A grandma who prides herself on being “thrifty at 60″ has shared her savvy tips for saving hundreds of pounds a month.
Maggie Deakin refuses to let a drop of wasted water go down the sink, is happy to return items and buy them again at a reduced price – and even saved £160 on a new TV by buying it cheaper online while she was inside the shop.
The receptionist estimates she saves £70 a week – or £4,000 a year – just by using cashback websites, coupons, clubcards, and completing paid surveys.
She saved £400 in lockdown just by switching utility bills.
Maggie says husband Kevin, a retired insulation engineer, accuses her of being tight but she hates wasting money.
She said: “The worst thing for me is wasting money. If there’s a way of saving it, I will find it. If I don’t have to spend money I won’t.
“Once I was buying a television with my husband and I took my iPad into the store with me and showed the staff that I could get 10 per cent off using a cashback website.
“They said they couldn’t match the difference, so I bought it from the website while in store and saved myself about £160.
“I’m not shy about asking for a refund or asking them to knock the money off.”
Bargain hunter Maggie, who has two daughters and two granddaughters – Olivia aged four and Sienna, two weeks – spends hours searching the sale rails and looking for buy one get one free offers.
One of her top tips is to shop online using websites like TopCashback, which she joined in 2016, to recoup a percentage of money back on the things she buys.
Cashback sites work by partnering with retailers, who pay commission when shoppers are directed to their stores and make purchases – some of which is repaid to the customer, either in cash or vouchers.
She said: “If I’m buying anything online I will go through there. It’s saved me more than £400 since I joined.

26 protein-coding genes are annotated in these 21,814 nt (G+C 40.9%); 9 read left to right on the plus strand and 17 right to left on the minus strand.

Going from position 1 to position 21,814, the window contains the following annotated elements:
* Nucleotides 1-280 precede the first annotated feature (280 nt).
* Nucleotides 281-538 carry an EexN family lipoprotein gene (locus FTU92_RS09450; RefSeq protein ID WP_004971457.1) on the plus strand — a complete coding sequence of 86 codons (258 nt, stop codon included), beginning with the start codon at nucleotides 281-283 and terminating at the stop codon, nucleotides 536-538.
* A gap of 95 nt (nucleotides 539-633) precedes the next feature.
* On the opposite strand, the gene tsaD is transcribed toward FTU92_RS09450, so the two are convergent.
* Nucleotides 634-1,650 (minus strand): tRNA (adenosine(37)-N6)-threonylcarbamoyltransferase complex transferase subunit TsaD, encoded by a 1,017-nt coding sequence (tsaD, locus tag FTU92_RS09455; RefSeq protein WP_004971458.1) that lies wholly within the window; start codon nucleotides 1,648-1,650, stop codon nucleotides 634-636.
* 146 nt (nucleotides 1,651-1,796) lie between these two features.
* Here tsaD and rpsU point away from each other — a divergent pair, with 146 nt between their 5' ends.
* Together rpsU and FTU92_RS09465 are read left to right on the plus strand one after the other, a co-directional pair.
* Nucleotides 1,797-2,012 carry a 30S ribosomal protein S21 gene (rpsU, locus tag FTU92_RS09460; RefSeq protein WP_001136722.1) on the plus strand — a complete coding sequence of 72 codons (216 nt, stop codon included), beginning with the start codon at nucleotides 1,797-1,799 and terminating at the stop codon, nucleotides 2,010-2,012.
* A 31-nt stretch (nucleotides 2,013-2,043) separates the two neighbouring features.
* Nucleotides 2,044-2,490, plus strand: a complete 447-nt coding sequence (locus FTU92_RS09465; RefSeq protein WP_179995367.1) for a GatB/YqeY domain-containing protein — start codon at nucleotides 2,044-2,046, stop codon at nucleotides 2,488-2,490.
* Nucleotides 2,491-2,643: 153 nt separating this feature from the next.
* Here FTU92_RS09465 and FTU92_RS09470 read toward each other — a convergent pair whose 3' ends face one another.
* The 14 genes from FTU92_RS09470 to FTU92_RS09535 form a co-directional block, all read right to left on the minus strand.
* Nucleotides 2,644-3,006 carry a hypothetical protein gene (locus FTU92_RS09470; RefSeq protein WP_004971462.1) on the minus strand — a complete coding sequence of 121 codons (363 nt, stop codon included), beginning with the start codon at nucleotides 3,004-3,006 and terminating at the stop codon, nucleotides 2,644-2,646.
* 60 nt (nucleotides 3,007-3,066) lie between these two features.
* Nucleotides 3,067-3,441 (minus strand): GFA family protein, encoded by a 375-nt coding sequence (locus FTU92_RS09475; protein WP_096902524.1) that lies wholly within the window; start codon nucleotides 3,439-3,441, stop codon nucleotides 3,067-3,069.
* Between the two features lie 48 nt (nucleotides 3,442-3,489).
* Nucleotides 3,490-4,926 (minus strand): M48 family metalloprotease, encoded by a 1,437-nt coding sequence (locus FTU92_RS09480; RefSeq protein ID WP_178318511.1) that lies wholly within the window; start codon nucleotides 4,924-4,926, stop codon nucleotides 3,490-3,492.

“You can even save money on there if you sell items like clothes on the Preloved website. I advertise on there for free and they give me 16p for every advert I post.”
For Maggie, there is no shame in taking something back to be refunded if that saving ends up back in her pocket.
“In one shop, I’d bought a picnic blanket for £22 and when I went back to get one for my daughter I spotted them at a reduced price for £17.99 – nearly £5 cheaper so I bought two, with the intention of getting it refunded for the full price I’d paid for it,” she recalled.
“I had the receipt for the original one, so the shop assistant refunded that at the full price so I could buy it at the sale price. They said that little bit of cash is better off in my pocket anyway.
“I will always take something back and buy it back cheaper if I can. The shop assistants are normally willing to do it. They can’t really say no as you could have returned the item anyway.
“Before, I’ve bought some items for full price, then seen them reduced, so returned them to the store, got them refunded and re bought them at the sale price.”
She continued: “When I bought a bed earlier this year, I found the pre-drilled holes were in the wrong place, and when it was assembled it was not in line. I complained and got a £50 refund. I am happy to take a partial refund for keeping the slightly faulty items.”
A fan of cruises, Maggie also advises travellers to book last minute, which has saved her £1,000 in the past.
“I managed to get a week long Mediterranean cruise with food and drinks for £530 each, including transfers, which was a bargain when you consider you would normally spend that just on meals.
“I also had a cruise cancelled recently, so agreed to let the deposit sit in the account of the travel company as credit, which will give me an extra 25 per cent back to spend on the next cruise.”
She added: “I rely on dogged determination. ‘Perseverance is the key,’ is my motto. My bargain hunting might cost me time, but it doesn’t cost me money.